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Investor fears push Ireland onto G20 agenda

France and Germany issue statement from G20 summit in South Korea amid fears that Irish debt default concerns will spread to other countries.

Germany's Chancellor Angela Merkel arrives for the opening plenary session of the G20 Summit this morning.
Germany's Chancellor Angela Merkel arrives for the opening plenary session of the G20 Summit this morning.
Image: Michel Euler/AP/Press Association Images

GERMANY, FRANCE, SPAIN AND BRITAIN have released a joint statement at the G20 talks in Seoul in response to Ireland’s sovereign debt crisis.

Ireland made it onto the G20 agenda as international investors worry about the country’s risk of default.

The spike in Irish bond prices has been putting pressure on the debt of other eurozone countries such as Portugal and on the euro, Reuters reports. The euro has fallen to a one-month low against the dollar.

The statement said that whatever the debate on future permanent financial crisis resolution and the possible role of private sector involvement in that, it does not apply to outstanding debt.

A new system which would force private investors and bondholders to shoulder more debt could be in place by 2013.

Germany blamed for Irish bond woes

According to CNN, Germany Chancellor Angela Merkel said:

We cannot keep constantly explaining to our voters and our citizens why the taxpayer should bear the cost of certain risks and not those people who have earned a lot of money from taking those risks.

Taoiseach Brian Cowen responded by saying her comments were not helpful and may have had an unforeseen consequence: “The consequence that the market has taken from it is to question the commitment to the repayment of debt.”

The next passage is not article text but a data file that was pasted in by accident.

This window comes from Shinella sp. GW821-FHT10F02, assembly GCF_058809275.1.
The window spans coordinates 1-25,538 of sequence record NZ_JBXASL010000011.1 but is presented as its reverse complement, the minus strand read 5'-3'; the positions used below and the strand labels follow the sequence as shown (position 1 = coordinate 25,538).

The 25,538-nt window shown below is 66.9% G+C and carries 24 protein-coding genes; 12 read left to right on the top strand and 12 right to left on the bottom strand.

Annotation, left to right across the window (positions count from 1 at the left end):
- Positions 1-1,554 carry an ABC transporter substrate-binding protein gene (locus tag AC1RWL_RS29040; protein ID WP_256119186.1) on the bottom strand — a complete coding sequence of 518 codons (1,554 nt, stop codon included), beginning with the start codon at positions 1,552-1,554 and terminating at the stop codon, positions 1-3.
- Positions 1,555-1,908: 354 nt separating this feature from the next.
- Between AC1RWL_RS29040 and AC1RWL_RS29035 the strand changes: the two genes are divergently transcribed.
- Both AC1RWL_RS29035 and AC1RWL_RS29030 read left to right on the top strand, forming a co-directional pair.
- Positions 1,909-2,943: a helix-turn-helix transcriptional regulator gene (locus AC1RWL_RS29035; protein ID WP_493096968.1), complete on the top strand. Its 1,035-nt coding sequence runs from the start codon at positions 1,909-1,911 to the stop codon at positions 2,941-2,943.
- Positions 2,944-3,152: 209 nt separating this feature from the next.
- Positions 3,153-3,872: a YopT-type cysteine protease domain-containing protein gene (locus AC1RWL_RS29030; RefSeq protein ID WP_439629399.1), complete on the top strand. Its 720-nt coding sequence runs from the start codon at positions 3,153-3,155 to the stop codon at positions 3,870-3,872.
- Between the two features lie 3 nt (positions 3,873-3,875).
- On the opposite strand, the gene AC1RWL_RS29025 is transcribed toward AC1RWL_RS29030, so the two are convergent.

He said bond markets were behaving irrationally at present, and insisted to the Irish Independent that the government’s budget strategy was on track.

Minister Brian Lenihan also blamed Merkel’s comments for Ireland’s bond spreads, and said last night that the country’s bond problems were “very serious”.

EU emergency fund

The Irish Times reports that informal contacts are underway between Brussels, Berlin and other EU capitals to check the preparedness of the EU rescue fund in case Ireland applies for it.

The political anxiety in Europe centres on the government’s ability to pass its budget next month, including €6m in cuts and tax increases.

The Germany economist, Klaus Regling, who heads the EU’s €440bn emergency bailout fund said previously part of the reason it was initially set up was to calm the markets, the Financial Times reports. Regling also said earlier that he didn’t think the fund, which is supported with a further €310bn by the IMF, would ever be used.

The FT reports that the temporary confidence the establishment of the fund gave the markets has apparently evaporated following Merkel’s call for bondholders to bear more debt in a default.

The cost of Ireland’s borrowing has fallen from yesterday’s record 8.9% to 8.575% this morning on 10 year bonds.

Moodys said that it will wait until the government’s four-year plan is released later this month before deciding whether or not to downgrade Ireland’s credit rating, according to Reuters. A downgrading could see Irish debt spreads rise even higher.

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